Both in size and scope, as well as edgy violence and nudity, something the comics code was ALL against back then, Savage Sword was eye-catching, non-stop action/adventure fantasy that brought together top-notch artists and writers that broke new ground.

And these old ones are STILL better than the newr Conan comics. (That's how great they are!) They still hold up in all areas.

Why can't Hollywood handle Conan like they now do with Batman and The Hulk and Ironman? With an all-new movie, hopefully fully computer animated like Beowulf, it would be a major blockbuster if it were rated R and done like it's creator, Robert E. Howard wrote it.

Collect all of these titles. You won't be sorry.
2 of 2 people found the following review helpful
HASH(0xa2d74adc) out of 5 stars Savage Sword of Conan Vol 4 Jan. 27 2009
By Skyfyre - Published on Amazon.com
Format: Paperback
When I was younger I had some of the original SSoC. Robert E. Howard's Conan has with-stood the test of time. When I had lost some of the originals, and being too young to read the first 50 or so, I missed out. But, out of the 235 issues, I didn't miss many. As a kid growing up, I couldn't wait till the next issue! Over the years I missed reading them. (I still have some of the 1st prints), Now don't get me wrong, the new color comics are awesome BUT, it left little to the imagination. When I started reading, it felt like I was there.
When Darkhorse announced they will re-print SSoC, all those memories came back in a flood. And being able to read, (and re-read) SSoC I was thrilled. When I found out about it, I thought they were going to re-issue the 1st prints, but then I discovered that they will be in graphic novel format..Lets just say 'giddy' was an understatement! 500+ pages?! ok now I'M REALLY HAPPY! Now granted, the volumes are slightly smaller than the 1st prints, and the print may be dark in places. But when I open up an original, they where more or less the same way. So that's not a problem for me at least.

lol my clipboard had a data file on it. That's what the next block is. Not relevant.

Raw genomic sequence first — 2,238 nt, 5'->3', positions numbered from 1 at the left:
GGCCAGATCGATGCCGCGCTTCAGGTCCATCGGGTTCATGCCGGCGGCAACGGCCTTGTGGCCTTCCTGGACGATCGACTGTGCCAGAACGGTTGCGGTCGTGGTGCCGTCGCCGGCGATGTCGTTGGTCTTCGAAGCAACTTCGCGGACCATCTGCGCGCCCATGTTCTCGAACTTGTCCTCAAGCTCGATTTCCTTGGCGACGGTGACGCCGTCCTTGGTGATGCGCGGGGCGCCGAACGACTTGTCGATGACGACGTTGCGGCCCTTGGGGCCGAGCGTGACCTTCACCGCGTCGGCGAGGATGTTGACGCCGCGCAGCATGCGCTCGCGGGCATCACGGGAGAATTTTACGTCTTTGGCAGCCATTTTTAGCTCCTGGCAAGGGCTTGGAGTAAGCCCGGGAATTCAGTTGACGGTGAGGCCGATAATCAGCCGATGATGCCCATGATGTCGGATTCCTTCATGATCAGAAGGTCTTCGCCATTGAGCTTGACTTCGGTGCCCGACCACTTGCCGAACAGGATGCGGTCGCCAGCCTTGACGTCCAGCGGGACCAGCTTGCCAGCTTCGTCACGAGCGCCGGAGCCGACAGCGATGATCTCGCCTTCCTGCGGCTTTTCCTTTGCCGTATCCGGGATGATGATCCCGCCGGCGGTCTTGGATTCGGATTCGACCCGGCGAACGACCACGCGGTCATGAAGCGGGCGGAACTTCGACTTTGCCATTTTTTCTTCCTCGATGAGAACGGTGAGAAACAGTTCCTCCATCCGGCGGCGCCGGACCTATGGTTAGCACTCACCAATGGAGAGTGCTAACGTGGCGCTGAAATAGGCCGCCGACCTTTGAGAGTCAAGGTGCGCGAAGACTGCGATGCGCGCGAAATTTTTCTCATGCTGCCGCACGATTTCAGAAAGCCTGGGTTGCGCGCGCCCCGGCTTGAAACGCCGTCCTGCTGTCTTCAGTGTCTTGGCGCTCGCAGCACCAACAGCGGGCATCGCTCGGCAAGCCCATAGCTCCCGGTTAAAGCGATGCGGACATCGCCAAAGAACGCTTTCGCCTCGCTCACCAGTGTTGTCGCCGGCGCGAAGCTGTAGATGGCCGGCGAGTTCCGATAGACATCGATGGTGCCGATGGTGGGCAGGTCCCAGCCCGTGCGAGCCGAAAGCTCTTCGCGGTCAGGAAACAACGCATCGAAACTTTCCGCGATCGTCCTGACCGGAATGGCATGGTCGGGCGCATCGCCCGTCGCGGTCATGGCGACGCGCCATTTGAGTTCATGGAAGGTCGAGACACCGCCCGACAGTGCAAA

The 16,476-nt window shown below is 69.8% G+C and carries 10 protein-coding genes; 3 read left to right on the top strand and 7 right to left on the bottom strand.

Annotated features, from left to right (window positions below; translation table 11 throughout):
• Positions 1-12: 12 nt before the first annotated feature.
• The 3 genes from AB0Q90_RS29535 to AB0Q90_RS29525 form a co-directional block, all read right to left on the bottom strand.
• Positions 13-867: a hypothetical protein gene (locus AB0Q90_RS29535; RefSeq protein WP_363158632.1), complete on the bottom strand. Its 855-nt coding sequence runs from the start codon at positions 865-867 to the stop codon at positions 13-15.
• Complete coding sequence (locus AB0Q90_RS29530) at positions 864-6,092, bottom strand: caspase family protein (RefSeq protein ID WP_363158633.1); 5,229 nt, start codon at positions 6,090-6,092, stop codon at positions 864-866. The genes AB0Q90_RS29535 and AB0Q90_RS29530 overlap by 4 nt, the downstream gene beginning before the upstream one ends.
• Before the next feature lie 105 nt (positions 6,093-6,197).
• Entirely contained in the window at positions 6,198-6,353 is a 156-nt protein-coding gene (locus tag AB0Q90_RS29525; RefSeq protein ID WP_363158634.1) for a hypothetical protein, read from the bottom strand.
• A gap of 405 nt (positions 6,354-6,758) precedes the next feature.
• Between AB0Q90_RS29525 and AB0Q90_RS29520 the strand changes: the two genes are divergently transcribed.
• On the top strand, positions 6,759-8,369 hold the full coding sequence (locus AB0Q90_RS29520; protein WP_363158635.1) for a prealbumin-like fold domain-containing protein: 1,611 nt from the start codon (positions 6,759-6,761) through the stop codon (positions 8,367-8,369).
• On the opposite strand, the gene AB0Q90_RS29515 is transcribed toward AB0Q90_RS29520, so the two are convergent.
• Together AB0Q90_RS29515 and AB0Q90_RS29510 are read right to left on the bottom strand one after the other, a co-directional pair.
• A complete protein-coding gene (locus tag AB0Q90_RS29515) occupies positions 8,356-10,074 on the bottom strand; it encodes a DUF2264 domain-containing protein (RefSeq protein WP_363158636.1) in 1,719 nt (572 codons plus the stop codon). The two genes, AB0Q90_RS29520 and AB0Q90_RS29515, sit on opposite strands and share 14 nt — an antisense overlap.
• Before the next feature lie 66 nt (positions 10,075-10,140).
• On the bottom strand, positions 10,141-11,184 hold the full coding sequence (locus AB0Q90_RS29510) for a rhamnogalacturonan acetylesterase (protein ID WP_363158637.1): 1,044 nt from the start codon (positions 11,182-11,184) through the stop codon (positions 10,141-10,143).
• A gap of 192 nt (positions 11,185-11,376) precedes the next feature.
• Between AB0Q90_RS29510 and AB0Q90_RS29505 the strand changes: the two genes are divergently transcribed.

If you never read SSoC, GET IT! If you love the fantasy genre, GET IT! I also recommend REHs novels themselves. Now, all I have to do is wait for VOL 5.. Uh oh, I'm getting that giddy feeling again!!
HASH(0xa1939704) out of 5 stars Another great volume June 30 2013
By Greg Sundel - Published on Amazon.com
Format: Paperback Verified Purchase
If you're a Savage Sword fan and or a collector, this is a great book to have. All of these volumes that Dark Horse has put together are great. Now you can read through all the Savage Swords without taking them out of the protective packages. It makes for hours of reading without having to go through all the old mags.